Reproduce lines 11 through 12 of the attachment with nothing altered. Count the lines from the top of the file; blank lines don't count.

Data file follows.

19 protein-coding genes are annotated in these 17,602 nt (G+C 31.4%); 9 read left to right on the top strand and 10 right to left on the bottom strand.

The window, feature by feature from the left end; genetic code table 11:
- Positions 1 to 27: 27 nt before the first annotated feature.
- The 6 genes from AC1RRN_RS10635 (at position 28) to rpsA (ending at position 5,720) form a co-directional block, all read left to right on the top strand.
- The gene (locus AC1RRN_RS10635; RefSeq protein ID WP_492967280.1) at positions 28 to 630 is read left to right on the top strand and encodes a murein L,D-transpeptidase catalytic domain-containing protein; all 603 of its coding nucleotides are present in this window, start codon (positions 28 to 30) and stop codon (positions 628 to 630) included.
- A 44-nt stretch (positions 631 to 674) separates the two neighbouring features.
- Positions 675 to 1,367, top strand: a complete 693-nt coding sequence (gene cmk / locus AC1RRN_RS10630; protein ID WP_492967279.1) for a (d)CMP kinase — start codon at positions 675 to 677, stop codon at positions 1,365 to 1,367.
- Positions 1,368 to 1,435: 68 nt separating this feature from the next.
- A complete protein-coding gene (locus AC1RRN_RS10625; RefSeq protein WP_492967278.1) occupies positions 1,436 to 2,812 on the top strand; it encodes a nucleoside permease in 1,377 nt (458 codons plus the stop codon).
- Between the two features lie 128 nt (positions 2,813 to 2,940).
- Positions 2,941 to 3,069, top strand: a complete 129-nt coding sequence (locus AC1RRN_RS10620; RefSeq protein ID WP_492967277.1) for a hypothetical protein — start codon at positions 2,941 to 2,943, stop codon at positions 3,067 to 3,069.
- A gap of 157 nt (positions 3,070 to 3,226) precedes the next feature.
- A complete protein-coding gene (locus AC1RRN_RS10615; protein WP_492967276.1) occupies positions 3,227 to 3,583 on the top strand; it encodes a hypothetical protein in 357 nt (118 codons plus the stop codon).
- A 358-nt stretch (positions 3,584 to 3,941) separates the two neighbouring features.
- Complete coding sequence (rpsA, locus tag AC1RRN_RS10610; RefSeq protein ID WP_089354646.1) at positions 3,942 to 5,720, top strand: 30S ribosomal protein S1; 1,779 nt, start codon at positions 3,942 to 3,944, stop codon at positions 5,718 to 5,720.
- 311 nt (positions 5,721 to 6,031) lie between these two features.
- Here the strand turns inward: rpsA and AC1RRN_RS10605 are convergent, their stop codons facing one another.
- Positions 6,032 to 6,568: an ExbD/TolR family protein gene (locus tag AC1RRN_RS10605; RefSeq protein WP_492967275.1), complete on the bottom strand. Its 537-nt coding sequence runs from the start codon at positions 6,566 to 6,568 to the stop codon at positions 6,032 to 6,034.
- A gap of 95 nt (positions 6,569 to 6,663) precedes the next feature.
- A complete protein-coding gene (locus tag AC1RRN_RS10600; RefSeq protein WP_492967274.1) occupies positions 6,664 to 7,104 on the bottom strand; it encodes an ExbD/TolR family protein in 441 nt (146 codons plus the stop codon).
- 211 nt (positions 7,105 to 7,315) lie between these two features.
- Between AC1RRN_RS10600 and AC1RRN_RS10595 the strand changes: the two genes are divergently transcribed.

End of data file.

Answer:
- Positions 2,941 to 3,069, top strand: a complete 129-nt coding sequence (locus AC1RRN_RS10620; RefSeq protein ID WP_492967277.1) for a hypothetical protein — start codon at positions 2,941 to 2,943, stop codon at positions 3,067 to 3,069.
- A gap of 157 nt (positions 3,070 to 3,226) precedes the next feature.